Greetings, readers. As a political scientist, I have dedicated myself to helping students become more informed of political processes, more politically aware of their surroundings and more knowledgable about how systems of power work (and sometimes do not work) in this country. I focus primarily on American politics, cities, race and immigration and participation. For any great democracy to function properly, participation is the key.

Many marginalized individuals and communities often ask themselves, “Why should I participate? The system is set up against us and will never change.” I fundamentally disagree. There are so many ways to participate both within the boundaries of institutions, as well as through protest politics. Both are important and necessary to see substantive change occur.

When thinking about ways you can participate, I always have my students write a letter to an elected official. Many young people are already jaded and ask how writing a letter to a busy elected official will ever bring about change. I simply apply the old adage that the squeaky wheel is the one that gets the grease. Many elected officials rely on constituents’ letters to affect their policy goals and priorities. Just to make sure we are on the same page, the shorthand for our local, state and national level elected officials is as follows. Local level politics refers to Mayor Bill de Blasio and the City Council. State level politics refers to Gov. Andrew Cuomo and members of the Legislature. National level politics refers to President Barack Obama and members of the U.S. House of Representatives and the U.S. Senate.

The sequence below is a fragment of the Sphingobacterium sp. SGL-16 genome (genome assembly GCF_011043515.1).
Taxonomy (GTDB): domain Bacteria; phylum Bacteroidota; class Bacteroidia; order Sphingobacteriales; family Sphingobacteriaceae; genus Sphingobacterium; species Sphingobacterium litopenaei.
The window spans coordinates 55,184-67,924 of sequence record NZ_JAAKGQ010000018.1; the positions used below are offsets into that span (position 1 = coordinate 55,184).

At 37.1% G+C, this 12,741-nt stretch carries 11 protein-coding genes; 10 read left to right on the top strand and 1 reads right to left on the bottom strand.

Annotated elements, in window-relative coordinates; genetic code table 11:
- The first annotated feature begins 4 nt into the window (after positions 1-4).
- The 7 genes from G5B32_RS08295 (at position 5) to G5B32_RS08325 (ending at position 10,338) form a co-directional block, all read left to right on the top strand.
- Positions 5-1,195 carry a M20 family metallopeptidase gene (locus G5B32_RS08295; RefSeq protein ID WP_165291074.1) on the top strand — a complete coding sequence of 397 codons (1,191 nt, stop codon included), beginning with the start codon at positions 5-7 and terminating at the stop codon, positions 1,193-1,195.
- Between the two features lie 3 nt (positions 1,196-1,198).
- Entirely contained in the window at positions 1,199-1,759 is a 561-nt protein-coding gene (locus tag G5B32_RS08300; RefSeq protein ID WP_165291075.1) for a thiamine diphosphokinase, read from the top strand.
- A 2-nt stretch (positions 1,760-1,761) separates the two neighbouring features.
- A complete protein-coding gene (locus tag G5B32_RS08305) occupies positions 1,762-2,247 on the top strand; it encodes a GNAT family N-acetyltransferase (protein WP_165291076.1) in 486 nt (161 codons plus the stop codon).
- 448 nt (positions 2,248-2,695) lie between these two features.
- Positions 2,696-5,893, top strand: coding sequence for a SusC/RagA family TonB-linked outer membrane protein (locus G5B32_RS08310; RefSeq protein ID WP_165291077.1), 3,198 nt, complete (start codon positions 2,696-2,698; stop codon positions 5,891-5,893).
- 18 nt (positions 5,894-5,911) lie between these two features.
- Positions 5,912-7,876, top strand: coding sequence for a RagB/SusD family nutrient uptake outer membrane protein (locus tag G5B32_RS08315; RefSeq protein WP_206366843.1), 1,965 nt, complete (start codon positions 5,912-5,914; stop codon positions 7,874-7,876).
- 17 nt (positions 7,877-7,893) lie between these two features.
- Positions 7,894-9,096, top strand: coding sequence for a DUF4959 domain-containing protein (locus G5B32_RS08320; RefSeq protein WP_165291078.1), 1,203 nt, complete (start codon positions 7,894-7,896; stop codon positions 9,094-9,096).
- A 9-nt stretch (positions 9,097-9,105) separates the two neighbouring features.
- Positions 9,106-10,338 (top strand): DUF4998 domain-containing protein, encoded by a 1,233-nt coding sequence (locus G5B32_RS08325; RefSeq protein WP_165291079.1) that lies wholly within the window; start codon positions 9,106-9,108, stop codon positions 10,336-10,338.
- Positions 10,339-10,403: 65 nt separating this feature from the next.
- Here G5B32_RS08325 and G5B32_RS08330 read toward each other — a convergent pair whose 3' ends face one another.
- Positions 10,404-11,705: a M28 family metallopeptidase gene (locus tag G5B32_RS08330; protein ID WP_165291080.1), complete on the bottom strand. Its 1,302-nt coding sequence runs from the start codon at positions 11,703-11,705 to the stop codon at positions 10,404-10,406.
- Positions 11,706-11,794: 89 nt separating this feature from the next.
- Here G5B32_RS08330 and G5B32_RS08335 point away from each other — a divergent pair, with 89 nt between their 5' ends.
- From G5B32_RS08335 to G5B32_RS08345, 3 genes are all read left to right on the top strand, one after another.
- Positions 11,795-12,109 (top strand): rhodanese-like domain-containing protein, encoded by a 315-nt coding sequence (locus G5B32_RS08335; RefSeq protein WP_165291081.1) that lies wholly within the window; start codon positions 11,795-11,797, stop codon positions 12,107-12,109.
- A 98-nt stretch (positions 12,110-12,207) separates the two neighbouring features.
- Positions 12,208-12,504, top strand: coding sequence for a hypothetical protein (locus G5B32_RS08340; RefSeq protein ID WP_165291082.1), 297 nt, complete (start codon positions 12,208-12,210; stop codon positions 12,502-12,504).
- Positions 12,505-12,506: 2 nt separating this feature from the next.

The president of the United States is not the only elected official who needs to receive a letter from a constituent. Have you ever thought about writing a member of the City Council or Legislature or de Blasio or Cuomo? So much policy is made on the local and state levels. Their budgets are in the millions, and many of those funds are discretionary. Obama likely cannot fix a broken elevator in your child’s school building, but a member of the City Council can see to it that changes are made. So many of our needs are handled by our representatives at the local and state levels.

Don’t forget, we have the power to vote these individuals out of office every two years (members of the U.S. House), every four years (the mayor, governor, president, City Council and members of the Legislature) and every six years (U.S. senators). These are important votes to make. Elected officials pay attention to who votes, and many of their efforts are focused on the most active constituents and faithful voters. Many elected officials rely on votes by faithful primary voters—oftentimes those who have written letters and received positive results and changes.

So I implore you, stay informed and realize you have the right, the duty and the power to demand the change you would like to see. There are several resources to assist you in finding out just who represents you and your community. The Gotham Gazette (www and City and State ( are just a few websites that offer information on all levels of government. There are no scheduled national, New York City or New York elections in 2015. However, get ready, 2016 will be a busy year for national elections, so start getting informed now.

Christina Greer, Ph.D., is an assistant professor at Fordham University and the author of “Black Ethnics: Race, Immigration, and the Pursuit of the American Dream.”